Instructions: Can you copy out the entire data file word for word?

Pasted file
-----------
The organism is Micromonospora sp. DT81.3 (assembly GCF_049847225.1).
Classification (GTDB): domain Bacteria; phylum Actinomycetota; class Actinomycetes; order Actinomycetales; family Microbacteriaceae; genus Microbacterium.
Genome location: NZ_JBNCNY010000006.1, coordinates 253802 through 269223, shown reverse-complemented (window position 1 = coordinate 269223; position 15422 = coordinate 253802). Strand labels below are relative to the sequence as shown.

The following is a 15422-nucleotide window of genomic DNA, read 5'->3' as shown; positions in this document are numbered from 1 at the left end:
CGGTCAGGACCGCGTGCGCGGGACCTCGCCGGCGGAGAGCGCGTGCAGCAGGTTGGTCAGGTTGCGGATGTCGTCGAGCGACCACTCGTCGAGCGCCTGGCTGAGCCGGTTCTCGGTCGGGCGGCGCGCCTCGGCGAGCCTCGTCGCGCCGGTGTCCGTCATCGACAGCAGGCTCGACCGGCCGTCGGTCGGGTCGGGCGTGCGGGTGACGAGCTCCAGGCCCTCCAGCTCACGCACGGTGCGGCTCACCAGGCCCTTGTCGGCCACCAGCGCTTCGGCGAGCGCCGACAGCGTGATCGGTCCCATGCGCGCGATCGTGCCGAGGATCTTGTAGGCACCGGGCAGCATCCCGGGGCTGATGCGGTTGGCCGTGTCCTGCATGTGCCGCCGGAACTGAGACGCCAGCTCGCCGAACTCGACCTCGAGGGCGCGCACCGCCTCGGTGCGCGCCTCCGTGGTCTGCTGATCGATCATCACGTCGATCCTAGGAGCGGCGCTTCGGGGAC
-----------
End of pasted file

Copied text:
The organism is Micromonospora sp. DT81.3 (assembly GCF_049847225.1).
Classification (GTDB): domain Bacteria; phylum Actinomycetota; class Actinomycetes; order Actinomycetales; family Microbacteriaceae; genus Microbacterium.
Genome location: NZ_JBNCNY010000006.1, coordinates 253802 through 269223, shown reverse-complemented (window position 1 = coordinate 269223; position 15422 = coordinate 253802). Strand labels below are relative to the sequence as shown.

The following is a 15422-nucleotide window of genomic DNA, read 5'->3' as shown; positions in this document are numbered from 1 at the left end:
CGGTCAGGACCGCGTGCGCGGGACCTCGCCGGCGGAGAGCGCGTGCAGCAGGTTGGTCAGGTTGCGGATGTCGTCGAGCGACCACTCGTCGAGCGCCTGGCTGAGCCGGTTCTCGGTCGGGCGGCGCGCCTCGGCGAGCCTCGTCGCGCCGGTGTCCGTCATCGACAGCAGGCTCGACCGGCCGTCGGTCGGGTCGGGCGTGCGGGTGACGAGCTCCAGGCCCTCCAGCTCACGCACGGTGCGGCTCACCAGGCCCTTGTCGGCCACCAGCGCTTCGGCGAGCGCCGACAGCGTGATCGGTCCCATGCGCGCGATCGTGCCGAGGATCTTGTAGGCACCGGGCAGCATCCCGGGGCTGATGCGGTTGGCCGTGTCCTGCATGTGCCGCCGGAACTGAGACGCCAGCTCGCCGAACTCGACCTCGAGGGCGCGCACCGCCTCGGTGCGCGCCTCCGTGGTCTGCTGATCGATCATCACGTCGATCCTAGGAGCGGCGCTTCGGGGAC